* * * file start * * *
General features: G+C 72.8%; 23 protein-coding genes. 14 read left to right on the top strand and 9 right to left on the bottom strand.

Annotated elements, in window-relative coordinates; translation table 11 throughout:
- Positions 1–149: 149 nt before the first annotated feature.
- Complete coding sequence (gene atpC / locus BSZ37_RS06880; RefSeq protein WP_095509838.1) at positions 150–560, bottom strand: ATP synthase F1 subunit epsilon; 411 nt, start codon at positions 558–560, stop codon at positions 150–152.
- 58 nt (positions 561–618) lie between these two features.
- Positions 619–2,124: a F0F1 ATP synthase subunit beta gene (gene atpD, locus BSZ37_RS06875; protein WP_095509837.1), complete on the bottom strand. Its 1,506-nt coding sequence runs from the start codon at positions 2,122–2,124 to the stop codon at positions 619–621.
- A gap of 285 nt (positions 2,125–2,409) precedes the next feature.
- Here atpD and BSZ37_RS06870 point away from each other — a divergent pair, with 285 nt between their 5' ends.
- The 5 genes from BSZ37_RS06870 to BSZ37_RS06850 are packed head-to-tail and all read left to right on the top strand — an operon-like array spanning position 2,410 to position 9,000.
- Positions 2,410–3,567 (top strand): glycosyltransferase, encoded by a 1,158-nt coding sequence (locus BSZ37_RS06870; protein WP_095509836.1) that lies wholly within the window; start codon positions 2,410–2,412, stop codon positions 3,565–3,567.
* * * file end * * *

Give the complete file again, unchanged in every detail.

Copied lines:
General features: G+C 72.8%; 23 protein-coding genes. 14 read left to right on the top strand and 9 right to left on the bottom strand.

Annotated elements, in window-relative coordinates; translation table 11 throughout:
- Positions 1–149: 149 nt before the first annotated feature.
- Complete coding sequence (gene atpC / locus BSZ37_RS06880; RefSeq protein WP_095509838.1) at positions 150–560, bottom strand: ATP synthase F1 subunit epsilon; 411 nt, start codon at positions 558–560, stop codon at positions 150–152.
- 58 nt (positions 561–618) lie between these two features.
- Positions 619–2,124: a F0F1 ATP synthase subunit beta gene (gene atpD, locus BSZ37_RS06875; protein WP_095509837.1), complete on the bottom strand. Its 1,506-nt coding sequence runs from the start codon at positions 2,122–2,124 to the stop codon at positions 619–621.
- A gap of 285 nt (positions 2,125–2,409) precedes the next feature.
- Here atpD and BSZ37_RS06870 point away from each other — a divergent pair, with 285 nt between their 5' ends.
- The 5 genes from BSZ37_RS06870 to BSZ37_RS06850 are packed head-to-tail and all read left to right on the top strand — an operon-like array spanning position 2,410 to position 9,000.
- Positions 2,410–3,567 (top strand): glycosyltransferase, encoded by a 1,158-nt coding sequence (locus BSZ37_RS06870; protein WP_095509836.1) that lies wholly within the window; start codon positions 2,410–2,412, stop codon positions 3,565–3,567.